The light creates glowing reds, oranges, pinks and more around the fins, spires, hoodoos and ever-eroding canyon walls.
This is the best location for panoramic photography. But we also like to zoom in on smaller sections of hoodoos at this viewpoint.
Don’t limit yourself to the designated overlook. Be sure to walk along the Rim Trail to find that perfect composition.
WARNING! The cliffs of Inspiration Point are exceptionally dangerous as they are formed of crumbly rock, slippery slopes and sheer drop-offs. All visitors are strongly cautioned to remain on trails and behind railings.
Sunset Point offers dramatic views of some of the most famous and breathtaking of Bryce Canyon’s hoodoos.
The Silent City is a maze of hoodoos and fins packed in close proximity directly below the point and to the south.
Despite the name, this location is not the best for sunset photography unless you’re lucky enough to have great clouds to bounce light into the canyon.
Every photographer’s guide will include Thor’s Hammer, one of the most well-known formations in the park. You can see why this famous hoodoo is a Bryce Canyon must-see view and photo spot. It can be found just below the Sunset Point overlook on the northern edge.
It’s one of the iconic Bryce Canyon pictures because it’s isolated from the other hoodoos and has a striking form.
PHOTO TIP: The ONLY LOCATION to photograph Thor’s Hammer is walking down the Navajo Loop Trail, one of the best Bryce Canyon hikes.
The Bryce Canyon views overlooking the Amphitheater along the Rim Trail are spectacular, but to see and photograph the hoodoos and windows up close is something YOU MUST DO!
You don’t need to walk the entire trail. The best Bryce Canyon view and photo spot to see Thor’s Hammer and windows is just below Sunset Point down the Navajo Loop Trail just a bit. Trust us!
PLEASE stay on the trails. The increasing love for nature impacts outdoor areas which suffer from litter, trail erosion and more. Do your part to be a responsible visitor.
Sunrise Point offers incredibly colorful vistas at sunrise as the sun casts an early morning glow on the red rock hoodoos. The early morning light makes it the ideal location for photography.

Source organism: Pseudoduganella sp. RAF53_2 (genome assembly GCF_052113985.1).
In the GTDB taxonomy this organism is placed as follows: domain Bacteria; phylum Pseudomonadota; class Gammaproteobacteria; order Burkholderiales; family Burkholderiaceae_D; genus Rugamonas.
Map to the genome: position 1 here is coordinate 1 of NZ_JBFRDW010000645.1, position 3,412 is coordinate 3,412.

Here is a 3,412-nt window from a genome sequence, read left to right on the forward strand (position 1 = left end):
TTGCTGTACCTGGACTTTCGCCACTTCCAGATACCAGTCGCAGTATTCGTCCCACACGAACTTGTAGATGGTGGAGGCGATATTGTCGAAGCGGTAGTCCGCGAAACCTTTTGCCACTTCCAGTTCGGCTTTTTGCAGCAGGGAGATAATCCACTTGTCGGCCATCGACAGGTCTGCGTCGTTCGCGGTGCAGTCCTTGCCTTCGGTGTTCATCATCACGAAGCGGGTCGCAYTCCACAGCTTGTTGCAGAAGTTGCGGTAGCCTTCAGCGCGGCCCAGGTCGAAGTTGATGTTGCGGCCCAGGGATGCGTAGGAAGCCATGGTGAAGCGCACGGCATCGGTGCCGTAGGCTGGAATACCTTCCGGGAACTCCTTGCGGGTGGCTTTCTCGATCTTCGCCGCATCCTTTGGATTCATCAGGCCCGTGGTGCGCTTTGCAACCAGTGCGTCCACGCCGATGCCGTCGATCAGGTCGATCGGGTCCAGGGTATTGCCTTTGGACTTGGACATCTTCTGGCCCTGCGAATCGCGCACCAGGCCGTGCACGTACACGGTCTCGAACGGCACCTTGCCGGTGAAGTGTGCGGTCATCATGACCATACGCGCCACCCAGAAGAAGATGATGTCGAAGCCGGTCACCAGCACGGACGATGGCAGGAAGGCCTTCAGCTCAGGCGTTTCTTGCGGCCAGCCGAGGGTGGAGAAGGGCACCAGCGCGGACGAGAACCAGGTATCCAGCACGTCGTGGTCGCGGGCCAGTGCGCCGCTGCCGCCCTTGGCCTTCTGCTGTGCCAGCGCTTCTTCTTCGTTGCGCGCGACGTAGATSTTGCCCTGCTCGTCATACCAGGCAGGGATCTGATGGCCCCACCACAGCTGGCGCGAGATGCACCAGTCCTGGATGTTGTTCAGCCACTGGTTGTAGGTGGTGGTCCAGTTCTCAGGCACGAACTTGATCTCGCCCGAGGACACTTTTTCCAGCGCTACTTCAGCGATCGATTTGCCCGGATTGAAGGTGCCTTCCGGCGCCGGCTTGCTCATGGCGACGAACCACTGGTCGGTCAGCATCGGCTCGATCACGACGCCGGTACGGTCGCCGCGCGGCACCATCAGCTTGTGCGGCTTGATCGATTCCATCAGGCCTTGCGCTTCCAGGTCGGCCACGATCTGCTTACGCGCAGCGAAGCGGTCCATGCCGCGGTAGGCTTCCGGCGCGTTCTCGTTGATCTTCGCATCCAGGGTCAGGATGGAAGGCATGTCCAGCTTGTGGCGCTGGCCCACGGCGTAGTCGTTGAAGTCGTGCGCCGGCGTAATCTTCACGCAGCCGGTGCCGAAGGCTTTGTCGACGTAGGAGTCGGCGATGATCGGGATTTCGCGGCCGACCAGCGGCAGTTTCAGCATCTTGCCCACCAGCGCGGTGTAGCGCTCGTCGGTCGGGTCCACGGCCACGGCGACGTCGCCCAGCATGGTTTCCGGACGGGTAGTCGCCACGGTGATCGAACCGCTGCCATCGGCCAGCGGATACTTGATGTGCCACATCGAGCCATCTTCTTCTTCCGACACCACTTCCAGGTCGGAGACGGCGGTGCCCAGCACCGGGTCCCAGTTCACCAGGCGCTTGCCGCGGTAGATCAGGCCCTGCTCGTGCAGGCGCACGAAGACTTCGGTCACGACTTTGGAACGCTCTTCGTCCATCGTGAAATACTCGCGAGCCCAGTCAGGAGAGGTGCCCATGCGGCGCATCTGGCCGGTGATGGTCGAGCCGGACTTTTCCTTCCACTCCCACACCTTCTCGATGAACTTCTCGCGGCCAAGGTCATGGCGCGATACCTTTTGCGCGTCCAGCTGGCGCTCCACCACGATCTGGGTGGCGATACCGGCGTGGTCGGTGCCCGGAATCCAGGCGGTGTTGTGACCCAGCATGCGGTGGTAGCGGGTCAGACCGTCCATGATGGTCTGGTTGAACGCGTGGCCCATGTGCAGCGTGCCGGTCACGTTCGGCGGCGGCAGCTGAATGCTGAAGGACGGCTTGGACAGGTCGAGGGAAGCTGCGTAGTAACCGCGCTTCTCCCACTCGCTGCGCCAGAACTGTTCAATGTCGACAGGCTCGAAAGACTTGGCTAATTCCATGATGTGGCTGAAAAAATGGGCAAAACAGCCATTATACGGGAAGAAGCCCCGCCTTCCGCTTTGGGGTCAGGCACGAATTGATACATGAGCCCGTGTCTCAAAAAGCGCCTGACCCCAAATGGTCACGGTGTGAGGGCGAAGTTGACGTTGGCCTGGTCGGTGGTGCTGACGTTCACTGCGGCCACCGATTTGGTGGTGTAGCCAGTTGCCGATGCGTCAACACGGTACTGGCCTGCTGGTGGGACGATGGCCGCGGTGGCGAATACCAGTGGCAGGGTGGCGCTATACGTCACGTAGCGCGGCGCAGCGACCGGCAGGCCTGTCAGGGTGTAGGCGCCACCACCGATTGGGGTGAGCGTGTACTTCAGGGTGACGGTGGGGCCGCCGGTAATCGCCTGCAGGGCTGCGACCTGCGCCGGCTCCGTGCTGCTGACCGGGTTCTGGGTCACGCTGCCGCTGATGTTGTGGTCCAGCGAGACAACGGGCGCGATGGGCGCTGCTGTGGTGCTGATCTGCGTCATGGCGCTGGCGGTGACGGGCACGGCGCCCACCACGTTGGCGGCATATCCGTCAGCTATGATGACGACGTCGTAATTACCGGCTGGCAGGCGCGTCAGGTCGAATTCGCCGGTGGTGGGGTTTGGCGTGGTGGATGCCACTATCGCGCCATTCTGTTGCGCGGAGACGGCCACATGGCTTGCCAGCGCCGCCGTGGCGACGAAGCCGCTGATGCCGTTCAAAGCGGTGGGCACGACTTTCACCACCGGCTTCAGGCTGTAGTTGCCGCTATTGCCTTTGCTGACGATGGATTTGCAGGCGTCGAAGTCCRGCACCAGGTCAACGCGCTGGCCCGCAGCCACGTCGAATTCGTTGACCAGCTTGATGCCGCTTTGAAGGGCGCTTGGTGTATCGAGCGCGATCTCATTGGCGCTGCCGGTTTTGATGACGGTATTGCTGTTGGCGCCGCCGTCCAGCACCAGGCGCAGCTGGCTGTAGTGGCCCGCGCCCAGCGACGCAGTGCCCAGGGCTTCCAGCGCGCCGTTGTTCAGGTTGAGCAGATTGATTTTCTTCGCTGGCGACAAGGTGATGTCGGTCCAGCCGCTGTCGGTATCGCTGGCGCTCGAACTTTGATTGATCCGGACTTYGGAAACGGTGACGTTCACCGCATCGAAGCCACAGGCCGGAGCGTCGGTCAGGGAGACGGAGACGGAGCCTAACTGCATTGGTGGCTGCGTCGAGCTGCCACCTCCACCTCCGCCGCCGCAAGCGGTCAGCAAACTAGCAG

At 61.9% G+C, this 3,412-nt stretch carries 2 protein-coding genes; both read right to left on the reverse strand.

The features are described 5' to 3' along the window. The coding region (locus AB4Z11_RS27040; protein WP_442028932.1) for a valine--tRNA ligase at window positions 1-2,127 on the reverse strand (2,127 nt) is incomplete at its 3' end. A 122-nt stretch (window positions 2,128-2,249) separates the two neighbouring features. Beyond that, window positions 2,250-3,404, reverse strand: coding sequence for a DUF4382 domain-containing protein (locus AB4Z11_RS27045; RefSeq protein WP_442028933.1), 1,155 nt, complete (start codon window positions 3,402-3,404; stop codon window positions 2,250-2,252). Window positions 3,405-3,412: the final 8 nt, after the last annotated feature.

It is also one of the better spots for sunset photography. The view to the northeast captures Boat Mesa and the Sinking Ship, incredible rock formations set against the stark Pink Cliffs of the Aquarius Plateau.
Walk along the Rim Trail near the viewpoint to get different views of the amphitheater and hoodoos.
Want to see more amazing photos of Bryce Canyon? Check out ‘How to Spend 24 Hours in Bryce Canyon‘ from our friends at We12Travel.
For the best sunrise shots, you want to arrive at your designated location along the Amphitheater Rim well before the sun rises. Most of the time this means total darkness. Use a flashlight or headlamp to light your way from the parking lot to your spot. Wearing a headlamp allows you to set up your equipment without having to hold a flashlight. Remember to keep the beam pointed on the ground in front of you to avoid disrupting other photographers in the area taking long exposure shots.
Due to the elevation, Bryce Canyon gets cold at night even during the summer. The cold can drain camera batteries fast. Cover the camera when you are not using it or keep a spare set of batteries close to your body. Hand warmers and layers are important to help keep you warm too.
The Bryce Amphitheater is a very dramatic place to watch the sunrise. There is a deep silence before dawn. Anywhere along the rim between Sunrise Point and Bryce Point is a wonderful view. Most of these overlooks and canyons face east. You will be shooting into the sun at sunrise, but the formations in the canyon help produce a soft, warm glow of reflected light at this time. Capture the glowing hoodoos in the first hour after sunrise. The low light conditions require a very steady hand to get a blur-free photo. During this time use a tripod and remote shutter release.
As the sun rises higher in the sky, the broader vistas become washed out. The reflected light continues through late-morning making it perfect to focus on the hoodoos, fins, windows and trees in the canyon. Be creative with composition by taking pictures through rock holes, tunnels, windows and between cliffs. Unusually shaped frames can add drama to the shot.